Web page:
(Tech"nic*al*ly) adv. In a technical manner; according to the signification of terms as used in any art, business, or profession.

(Tech"nic*al*ness), n. The quality or state of being technical; technicality.

(Tech"nic*als) n. pl. Those things which pertain to the practical part of an art, science, or profession; technical terms; technics.

(Tech"ni*cist) n. One skilled in technics or in one or more of the practical arts.

(Tech`ni*co*log"ic*al) a. Technological; technical. [R.] Dr. J. Scott.

(Tech`ni*col"o*gy) n. Technology. [R.]

(Tech"nics) n. The doctrine of arts in general; such branches of learning as respect the arts.

(Tech`nique") n. [F.] Same as Technic, n.

(Tech"nism) n. Technicality.

(Tech`no*log"ic) a. Technological.

(Tech`no*log"ic*al) a. [Cf. F. technologique.] Of or pertaining to technology.

(Tech*nol"o*gist) n. One skilled in technology; one who treats of arts, or of the terms of arts.

(Tech*nol"o*gy) n. [Gr. an art + - logy; cf. Gr. systematic treatment: cf. F. technologie.] Industrial science; the science of systematic knowledge of the industrial arts, especially of the more important manufactures, as spinning, weaving, metallurgy, etc.

Technology is not an independent science, having a set of doctrines of its own, but consists of applications of the principles established in the various physical sciences (chemistry, mechanics, mineralogy, etc.) to manufacturing processes. Internat. Cyc.

(Tech"y) a. [From OE. tecche, tache, a habit, bad habit, vice, OF. tache, teche, a spot, stain, blemish, habit, vice, F. tache a spot, blemish; probably akin to E. tack a small nail. See Tack a small nail, and cf. Touchy.] Peevish; fretful; irritable.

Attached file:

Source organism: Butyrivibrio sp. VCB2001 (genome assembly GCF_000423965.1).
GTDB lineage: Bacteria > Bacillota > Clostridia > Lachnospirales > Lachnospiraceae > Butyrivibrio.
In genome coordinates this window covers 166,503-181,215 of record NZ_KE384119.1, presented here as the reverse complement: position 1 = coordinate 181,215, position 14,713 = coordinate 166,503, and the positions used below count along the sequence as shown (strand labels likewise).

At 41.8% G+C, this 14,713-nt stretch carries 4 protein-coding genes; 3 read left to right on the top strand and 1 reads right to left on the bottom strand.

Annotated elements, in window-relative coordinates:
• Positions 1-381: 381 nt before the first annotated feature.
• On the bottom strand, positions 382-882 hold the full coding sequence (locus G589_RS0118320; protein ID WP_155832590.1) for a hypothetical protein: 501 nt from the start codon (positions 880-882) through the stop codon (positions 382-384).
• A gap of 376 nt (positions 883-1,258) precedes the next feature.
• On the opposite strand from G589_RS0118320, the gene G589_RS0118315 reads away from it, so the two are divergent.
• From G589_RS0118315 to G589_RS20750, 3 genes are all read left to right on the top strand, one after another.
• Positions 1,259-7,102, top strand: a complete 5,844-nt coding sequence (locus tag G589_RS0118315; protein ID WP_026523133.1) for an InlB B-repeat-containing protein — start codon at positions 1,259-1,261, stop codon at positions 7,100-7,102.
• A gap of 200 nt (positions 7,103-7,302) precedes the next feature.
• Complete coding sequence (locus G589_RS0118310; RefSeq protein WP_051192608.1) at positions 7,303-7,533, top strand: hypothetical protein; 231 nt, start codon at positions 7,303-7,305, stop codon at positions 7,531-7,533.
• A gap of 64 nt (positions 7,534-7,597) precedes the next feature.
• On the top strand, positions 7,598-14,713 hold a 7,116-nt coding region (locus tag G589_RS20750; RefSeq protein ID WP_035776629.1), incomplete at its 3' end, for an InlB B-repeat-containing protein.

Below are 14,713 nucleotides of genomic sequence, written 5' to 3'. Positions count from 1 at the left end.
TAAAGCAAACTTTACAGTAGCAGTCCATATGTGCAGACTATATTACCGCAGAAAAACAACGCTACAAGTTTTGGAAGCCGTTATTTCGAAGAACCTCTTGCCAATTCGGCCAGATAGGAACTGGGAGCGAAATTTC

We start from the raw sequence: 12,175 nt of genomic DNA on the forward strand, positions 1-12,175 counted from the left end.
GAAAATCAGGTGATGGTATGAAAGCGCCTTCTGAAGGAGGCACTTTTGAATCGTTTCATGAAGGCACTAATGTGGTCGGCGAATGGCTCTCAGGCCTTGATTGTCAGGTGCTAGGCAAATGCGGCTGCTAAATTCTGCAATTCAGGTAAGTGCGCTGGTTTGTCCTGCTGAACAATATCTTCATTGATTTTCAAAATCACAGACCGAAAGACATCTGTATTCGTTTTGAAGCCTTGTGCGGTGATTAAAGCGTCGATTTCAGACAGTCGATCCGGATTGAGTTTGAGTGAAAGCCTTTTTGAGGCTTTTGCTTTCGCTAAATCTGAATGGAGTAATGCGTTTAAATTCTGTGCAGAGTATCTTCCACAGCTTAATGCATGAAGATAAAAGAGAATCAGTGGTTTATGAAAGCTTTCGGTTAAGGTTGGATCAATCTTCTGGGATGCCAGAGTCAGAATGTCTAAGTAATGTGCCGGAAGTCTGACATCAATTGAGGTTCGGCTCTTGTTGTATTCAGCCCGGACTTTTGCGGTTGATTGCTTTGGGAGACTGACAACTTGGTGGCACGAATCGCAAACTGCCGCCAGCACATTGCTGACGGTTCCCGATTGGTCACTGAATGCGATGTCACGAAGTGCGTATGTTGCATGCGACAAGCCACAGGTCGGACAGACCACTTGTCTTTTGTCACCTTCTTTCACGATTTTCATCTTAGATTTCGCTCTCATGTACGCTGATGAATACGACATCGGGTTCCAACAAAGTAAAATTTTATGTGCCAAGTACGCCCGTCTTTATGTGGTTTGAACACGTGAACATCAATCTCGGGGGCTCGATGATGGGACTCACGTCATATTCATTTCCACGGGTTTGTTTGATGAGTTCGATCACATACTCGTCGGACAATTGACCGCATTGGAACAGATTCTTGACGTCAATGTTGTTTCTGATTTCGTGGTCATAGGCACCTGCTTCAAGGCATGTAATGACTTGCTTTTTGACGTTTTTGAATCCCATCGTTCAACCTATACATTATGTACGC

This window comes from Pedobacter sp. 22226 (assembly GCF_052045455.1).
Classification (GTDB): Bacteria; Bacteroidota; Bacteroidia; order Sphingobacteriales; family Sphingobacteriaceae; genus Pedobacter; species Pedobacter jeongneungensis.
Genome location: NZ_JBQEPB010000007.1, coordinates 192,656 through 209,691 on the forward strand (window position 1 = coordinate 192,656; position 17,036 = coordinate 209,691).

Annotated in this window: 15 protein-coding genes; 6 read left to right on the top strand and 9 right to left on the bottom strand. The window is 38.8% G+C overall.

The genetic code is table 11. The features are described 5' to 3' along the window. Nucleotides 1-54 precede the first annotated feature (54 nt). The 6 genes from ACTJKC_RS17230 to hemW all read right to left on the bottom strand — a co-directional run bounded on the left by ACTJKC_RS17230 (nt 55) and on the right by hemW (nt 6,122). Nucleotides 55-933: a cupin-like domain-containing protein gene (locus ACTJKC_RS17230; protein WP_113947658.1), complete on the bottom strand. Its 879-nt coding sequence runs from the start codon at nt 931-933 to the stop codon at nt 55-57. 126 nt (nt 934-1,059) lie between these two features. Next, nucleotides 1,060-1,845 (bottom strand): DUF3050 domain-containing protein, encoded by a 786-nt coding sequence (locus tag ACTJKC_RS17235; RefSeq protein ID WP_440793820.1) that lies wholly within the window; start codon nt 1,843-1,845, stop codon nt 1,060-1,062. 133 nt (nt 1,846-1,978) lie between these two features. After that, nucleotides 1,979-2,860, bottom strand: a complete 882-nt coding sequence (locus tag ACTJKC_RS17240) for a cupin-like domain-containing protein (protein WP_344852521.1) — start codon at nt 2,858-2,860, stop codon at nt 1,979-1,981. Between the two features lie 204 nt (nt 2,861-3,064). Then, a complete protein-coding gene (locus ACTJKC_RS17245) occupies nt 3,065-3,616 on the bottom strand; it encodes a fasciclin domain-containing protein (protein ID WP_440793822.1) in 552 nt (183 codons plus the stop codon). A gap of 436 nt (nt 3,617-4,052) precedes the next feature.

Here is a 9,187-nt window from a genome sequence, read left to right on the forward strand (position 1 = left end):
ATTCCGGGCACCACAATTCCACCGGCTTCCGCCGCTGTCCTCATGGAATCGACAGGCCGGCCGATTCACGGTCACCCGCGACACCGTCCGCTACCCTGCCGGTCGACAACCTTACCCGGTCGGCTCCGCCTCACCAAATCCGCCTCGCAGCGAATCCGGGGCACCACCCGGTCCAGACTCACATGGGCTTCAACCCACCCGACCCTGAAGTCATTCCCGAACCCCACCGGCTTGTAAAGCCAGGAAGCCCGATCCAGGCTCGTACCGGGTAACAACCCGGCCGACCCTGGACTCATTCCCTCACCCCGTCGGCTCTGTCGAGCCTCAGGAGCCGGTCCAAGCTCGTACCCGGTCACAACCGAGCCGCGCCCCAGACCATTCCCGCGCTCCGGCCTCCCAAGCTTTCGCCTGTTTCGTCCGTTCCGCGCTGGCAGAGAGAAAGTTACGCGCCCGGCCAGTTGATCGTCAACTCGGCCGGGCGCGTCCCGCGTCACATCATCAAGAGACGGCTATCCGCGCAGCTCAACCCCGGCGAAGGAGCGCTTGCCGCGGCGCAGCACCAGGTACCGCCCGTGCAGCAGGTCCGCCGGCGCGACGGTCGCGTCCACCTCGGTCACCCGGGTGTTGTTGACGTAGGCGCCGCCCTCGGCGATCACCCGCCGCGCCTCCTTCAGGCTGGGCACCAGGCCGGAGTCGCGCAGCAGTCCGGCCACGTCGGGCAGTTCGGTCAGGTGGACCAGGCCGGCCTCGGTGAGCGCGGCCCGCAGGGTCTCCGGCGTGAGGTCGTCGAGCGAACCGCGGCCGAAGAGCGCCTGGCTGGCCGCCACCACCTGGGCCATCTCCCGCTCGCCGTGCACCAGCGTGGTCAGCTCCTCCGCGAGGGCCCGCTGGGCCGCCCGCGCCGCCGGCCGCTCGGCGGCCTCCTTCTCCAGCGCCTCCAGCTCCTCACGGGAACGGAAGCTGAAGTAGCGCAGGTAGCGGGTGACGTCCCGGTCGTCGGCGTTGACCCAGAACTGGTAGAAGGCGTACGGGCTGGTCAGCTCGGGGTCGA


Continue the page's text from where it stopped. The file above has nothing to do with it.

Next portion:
(Tec`ti*branch) n. (Zoöl.) One of the Tectibranchiata. Also used adjectively.

(||Tec`ti*bran"chi*a) n. pl. [NL.] Same as Tectibranchiata.

(||Tec`ti*bran`chi*a"ta) n. pl. [NL., fr. L. tectus (p. p. of tegere to cover) + Gr. a gill.] (Zoöl.) An order, or suborder, of gastropod Mollusca in which the gills are usually situated on one side of the back, and protected by a fold of the mantle. When there is a shell, it is usually thin and delicate and often rudimentary. The aplysias and the bubble shells are examples.

(Tec`ti*bran"chi*ate) a. [L. tectus (p. p. of tegere to cover) + E. branchiate.] (Zoöl.) Having the gills covered by the mantle; of or pertaining to the Tectibranchiata.n. A tectibranchiate mollusk.

(Tect"ly) adv. [L. tectus covered, fr. tegere to cover.] Covertly; privately; secretly. [Obs.] Holinshed.

(Tec*tol"o*gy) n. [Gr. a carpenter + -logy.] (Biol.) A division of morphology created by Haeckel; the science of organic individuality constituting the purely structural portion of morphology, in which the organism

  By PanEris using Melati.

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